Montano and Roxanne Modafferi make 100k each at TUF 26 Finale

Monday, December 04, 2017

The Ultimate Fighter 26 Finale was held on December 1, 2017, at Park Theater in Las Vegas, Nevada. The official purses are below.

The huge winner in the event is Roxamme Modafferi, who lost in the semifinals, and was matched with Barb Honchak at 10/10. When Sijara Eubanks suffered kidney failure during her weight cut, Modafferi was moved into the title shot, with a $100,000 on the line. Then she won a $50,000 performance bonus.

Be like Roxy.

Nicco Montano ($100,000)
Roxanne Modafferi ($100,000)

Sean O’Malley ($10,000 + $10,000 = $20,000)
Terrion Ware ($10,000)

Lauren Murphy ($10,000 + $10,000 = $20,000)
Barb Honchak ($10,000)

Gerald Meerschaert ($14,000 + $14,000 = $28,000)
Eric Spicely ($14,000)

DeAnna Bennett ($10,000)
Melinda Fabian ($10,000)

Brett Johns ($14,000 + $14,000 = $28,000)
Joe Soto ($31,000)

Montana De La Rosa ($10,000 + $10,000 = $20,000)
Christina Marks ($10,000)

Ryan Janes ($12,000 + $12,000 = $24,000)
Andrew Sanchez ($28,000)

Rachael Ostovich ($10,000 + $10,000 = $20,000)
Karine Gevorgyan ($10,000)

Shana Dobson ($10,000 + $10,000 = $20,000)
Ariel Beck ($10,000)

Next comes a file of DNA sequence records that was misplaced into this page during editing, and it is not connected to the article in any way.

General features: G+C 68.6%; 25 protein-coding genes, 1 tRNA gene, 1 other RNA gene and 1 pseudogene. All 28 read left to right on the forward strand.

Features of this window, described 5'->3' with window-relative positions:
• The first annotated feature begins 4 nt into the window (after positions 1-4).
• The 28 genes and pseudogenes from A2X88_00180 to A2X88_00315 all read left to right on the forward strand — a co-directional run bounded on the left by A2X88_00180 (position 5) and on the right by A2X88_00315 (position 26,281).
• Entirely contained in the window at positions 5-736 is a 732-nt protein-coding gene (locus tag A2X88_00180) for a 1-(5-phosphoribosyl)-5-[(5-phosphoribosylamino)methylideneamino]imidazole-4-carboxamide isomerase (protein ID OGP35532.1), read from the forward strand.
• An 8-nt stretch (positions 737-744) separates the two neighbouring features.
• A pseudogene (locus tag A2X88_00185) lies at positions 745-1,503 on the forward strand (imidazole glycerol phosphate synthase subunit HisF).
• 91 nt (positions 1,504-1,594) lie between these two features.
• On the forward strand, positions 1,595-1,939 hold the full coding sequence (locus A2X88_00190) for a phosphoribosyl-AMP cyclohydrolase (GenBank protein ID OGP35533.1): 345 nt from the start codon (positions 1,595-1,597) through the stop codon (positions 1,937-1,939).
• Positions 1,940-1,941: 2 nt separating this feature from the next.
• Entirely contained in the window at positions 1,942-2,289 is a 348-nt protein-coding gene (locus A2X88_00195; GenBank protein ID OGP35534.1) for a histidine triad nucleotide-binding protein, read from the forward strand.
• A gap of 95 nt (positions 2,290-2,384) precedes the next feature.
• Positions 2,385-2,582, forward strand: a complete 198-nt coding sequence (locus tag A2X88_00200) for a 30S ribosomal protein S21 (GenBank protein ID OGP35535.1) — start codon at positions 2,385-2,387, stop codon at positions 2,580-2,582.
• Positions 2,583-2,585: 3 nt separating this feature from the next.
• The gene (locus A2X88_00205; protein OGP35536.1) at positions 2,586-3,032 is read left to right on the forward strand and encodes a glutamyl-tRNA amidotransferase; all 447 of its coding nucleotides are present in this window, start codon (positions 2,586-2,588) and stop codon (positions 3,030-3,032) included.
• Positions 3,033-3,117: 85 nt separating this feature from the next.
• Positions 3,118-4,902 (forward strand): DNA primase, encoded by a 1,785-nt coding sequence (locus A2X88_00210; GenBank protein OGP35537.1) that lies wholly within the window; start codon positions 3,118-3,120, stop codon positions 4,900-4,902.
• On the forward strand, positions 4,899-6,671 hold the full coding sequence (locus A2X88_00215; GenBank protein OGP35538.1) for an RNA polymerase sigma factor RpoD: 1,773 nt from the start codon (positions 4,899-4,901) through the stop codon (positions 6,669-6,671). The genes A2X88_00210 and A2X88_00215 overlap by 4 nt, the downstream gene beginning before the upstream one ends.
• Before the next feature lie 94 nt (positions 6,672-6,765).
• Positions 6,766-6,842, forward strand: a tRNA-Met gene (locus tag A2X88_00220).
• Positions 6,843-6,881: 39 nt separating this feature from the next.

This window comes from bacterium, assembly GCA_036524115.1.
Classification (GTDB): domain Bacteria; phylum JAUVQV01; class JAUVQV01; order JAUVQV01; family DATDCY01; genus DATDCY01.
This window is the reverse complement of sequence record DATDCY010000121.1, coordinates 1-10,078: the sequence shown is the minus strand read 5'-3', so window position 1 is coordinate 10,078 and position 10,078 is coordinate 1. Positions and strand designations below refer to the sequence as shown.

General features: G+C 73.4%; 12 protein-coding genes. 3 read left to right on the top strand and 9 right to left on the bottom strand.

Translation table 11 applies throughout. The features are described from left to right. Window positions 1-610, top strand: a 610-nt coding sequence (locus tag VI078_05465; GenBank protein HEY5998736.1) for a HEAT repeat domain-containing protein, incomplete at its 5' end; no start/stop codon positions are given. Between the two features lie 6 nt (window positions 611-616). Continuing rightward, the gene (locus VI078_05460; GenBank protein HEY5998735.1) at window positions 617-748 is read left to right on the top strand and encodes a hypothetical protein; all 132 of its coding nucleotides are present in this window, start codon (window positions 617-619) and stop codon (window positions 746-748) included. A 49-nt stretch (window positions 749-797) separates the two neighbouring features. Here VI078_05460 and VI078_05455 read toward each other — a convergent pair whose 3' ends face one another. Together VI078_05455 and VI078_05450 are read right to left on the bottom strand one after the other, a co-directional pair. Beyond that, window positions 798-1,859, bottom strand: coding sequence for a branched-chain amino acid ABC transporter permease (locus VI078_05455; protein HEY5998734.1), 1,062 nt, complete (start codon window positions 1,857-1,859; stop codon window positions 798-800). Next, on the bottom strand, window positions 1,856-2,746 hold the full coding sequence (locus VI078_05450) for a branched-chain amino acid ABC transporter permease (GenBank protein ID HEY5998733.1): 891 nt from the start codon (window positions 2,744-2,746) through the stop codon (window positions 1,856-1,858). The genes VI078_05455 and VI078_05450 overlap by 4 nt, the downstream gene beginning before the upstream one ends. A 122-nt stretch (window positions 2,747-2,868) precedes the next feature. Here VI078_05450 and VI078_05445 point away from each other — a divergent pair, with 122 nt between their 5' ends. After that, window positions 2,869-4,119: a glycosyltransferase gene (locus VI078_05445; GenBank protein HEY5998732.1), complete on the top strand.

Gillian Robertson ($10,000 + $10,000 = $20,000)
Emily Whitmire ($10,000)

The above figures are the fighter payout information that promoters are required by Nevada regulations to submit to the state athletic commission; they do not represent a full accounting of each fighter’s income.

Fighters bear significant costs including training expenses, a percentage to management, a percentage to the trainer, plus insurance, licenses, and taxes.

On the income side, fighters earned sponsorship of between $2,500 and $50,000 for wearing Reebok apparel in the Octagon, and for the week before it. Some fighters receive discretionary “Locker Room” bonuses in the mail. Although it is not usual, in some cases there is an LOA [Letter of Agreement] on the contract for additional income. Four $50,000 ‘of the Night’ Performance Bonuses, are awarded. Further, main event PPV fighters receive a percentage of the PPV gross, as contracted, generally at a rate that escalates with increased PPV buys. Out-of-event sponsorship money too can be a significant, although it is much, much smaller for many fighters than it was in the past. And lastly, many fighters earn income from teaching, from appearances, and in many cases from regular employment in the non-fighting space.